The detection rating is the chance of the existing controls will detect the problem before it causes
trouble, again, 1 to 10 scale. The detection rating is given by the EIG or highly subjective.

Now, here are some examples. For a detection rating of 1, the best possible self-check systems and Henry Ford used these things right and left. Essentially, 100% checking of parts with mechanical automated gages.

It wasn't the manual inspection. It was done automatically. They catch and reject the nonconforming work so they can see a certainty of detection. And jidoka or autonomation stops the process when an abnormal situation occurs.

Actually, Toyoda, now of course, it's spelled as Toyota, he had a power loom and the problem with looms was sometimes the thread would break and then it would weave nonconforming cause until the defect was finally caught. So he designed loom to detect a broken thread and stop automatically. That's an example of autonomation. And the handout and the reference as from additional information including a book by Shigeo Shingo on self-check systems and/or error-proofing.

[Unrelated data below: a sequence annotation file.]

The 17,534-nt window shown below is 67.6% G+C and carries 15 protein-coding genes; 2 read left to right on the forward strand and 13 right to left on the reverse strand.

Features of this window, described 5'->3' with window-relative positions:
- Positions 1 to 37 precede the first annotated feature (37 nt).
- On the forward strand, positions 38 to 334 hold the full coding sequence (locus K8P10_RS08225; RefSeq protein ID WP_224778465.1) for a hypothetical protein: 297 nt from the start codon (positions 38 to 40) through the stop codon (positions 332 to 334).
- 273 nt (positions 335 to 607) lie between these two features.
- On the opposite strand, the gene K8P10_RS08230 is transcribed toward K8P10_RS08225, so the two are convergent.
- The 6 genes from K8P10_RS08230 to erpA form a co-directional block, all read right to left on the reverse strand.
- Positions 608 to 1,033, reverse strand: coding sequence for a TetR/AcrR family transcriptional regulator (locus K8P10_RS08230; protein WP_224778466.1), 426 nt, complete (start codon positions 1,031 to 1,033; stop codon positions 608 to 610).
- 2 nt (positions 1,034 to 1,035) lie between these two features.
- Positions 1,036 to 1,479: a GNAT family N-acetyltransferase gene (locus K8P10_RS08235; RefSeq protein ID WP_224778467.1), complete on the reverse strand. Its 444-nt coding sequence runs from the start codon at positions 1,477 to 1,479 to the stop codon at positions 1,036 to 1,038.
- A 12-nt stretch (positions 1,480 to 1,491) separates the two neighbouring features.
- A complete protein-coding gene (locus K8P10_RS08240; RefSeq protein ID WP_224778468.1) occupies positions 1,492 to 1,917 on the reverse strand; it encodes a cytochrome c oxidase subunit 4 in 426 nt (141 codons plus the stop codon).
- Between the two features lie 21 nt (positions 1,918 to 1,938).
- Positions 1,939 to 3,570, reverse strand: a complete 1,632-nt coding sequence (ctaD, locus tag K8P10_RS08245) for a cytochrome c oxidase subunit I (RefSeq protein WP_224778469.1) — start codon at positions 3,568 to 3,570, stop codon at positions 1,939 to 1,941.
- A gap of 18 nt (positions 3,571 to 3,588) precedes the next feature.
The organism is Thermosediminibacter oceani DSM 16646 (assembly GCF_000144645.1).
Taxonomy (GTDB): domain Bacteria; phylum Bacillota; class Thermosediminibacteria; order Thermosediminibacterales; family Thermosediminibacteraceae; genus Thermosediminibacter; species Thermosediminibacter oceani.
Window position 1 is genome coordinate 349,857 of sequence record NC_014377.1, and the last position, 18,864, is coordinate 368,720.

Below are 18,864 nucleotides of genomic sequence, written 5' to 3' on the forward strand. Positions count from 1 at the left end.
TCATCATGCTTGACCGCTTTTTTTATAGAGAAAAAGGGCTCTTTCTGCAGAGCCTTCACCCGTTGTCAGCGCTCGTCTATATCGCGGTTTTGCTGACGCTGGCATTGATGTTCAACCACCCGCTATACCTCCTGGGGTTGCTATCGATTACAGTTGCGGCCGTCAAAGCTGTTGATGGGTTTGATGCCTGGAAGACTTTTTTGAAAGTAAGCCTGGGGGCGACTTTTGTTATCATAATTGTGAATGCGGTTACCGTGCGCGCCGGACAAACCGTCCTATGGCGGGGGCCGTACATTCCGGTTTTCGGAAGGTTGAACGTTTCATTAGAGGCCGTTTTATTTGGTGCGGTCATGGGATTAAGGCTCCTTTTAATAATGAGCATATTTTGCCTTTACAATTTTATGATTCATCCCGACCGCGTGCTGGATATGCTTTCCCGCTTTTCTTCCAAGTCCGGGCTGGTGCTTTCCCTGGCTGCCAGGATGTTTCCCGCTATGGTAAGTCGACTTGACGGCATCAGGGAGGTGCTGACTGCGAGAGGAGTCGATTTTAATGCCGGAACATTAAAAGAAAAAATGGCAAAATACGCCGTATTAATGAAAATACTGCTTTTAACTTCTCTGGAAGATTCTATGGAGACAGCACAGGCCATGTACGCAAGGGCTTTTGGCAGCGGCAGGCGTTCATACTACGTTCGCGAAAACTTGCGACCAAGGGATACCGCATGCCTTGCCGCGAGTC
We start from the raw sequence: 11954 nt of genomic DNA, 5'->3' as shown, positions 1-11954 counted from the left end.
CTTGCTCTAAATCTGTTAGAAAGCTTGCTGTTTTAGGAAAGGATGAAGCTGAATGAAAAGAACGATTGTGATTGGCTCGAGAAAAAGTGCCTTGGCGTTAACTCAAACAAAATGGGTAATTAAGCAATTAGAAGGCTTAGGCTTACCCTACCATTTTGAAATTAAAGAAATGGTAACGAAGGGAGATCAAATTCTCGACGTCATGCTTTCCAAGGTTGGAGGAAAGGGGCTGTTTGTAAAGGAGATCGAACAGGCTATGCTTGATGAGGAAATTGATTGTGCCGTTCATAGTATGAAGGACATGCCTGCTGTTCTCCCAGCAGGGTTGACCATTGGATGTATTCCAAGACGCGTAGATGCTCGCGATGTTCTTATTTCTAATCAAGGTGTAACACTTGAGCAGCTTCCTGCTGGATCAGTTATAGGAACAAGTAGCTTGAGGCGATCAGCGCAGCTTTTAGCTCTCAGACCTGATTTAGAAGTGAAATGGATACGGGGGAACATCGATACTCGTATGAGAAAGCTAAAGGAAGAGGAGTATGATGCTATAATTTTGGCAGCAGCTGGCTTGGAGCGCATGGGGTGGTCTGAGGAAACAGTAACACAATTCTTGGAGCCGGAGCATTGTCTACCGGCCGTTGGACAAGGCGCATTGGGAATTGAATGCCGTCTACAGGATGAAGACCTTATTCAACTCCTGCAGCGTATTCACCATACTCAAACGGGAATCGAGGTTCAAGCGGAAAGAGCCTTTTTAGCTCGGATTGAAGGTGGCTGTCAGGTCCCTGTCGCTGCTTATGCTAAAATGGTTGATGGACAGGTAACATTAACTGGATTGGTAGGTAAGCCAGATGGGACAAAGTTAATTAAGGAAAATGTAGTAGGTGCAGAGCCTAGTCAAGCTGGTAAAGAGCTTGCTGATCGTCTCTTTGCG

Examples of detection. I've mentioned the automatic go/no-go gages. The Army would call those engineering controls. As Ford complain it was difficult. It's not impossible to detect casting defects. They didn't have a nondestructive test – testing techniques we have today. So that would have a very high detection rating. And of course, higher is worst....

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About Our Speaker(s)

William A. Levinson | Quality and Productivity Management SpeakerWilliam A. Levinson P.E.
William A. Levinson, P.E., is the principal of Levinson Productivity Systems, P.C. He is an ASQ Fellow, Certified Quality Engineer, Quality Auditor, Quality Manager, Reliability Engineer, and Six Sigma Black Belt. He is also the author of several books on quality, productivity, and management, of which the most recent ... More info

 
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    Event Title: Dynamic Control Plans Drive Continual Improvement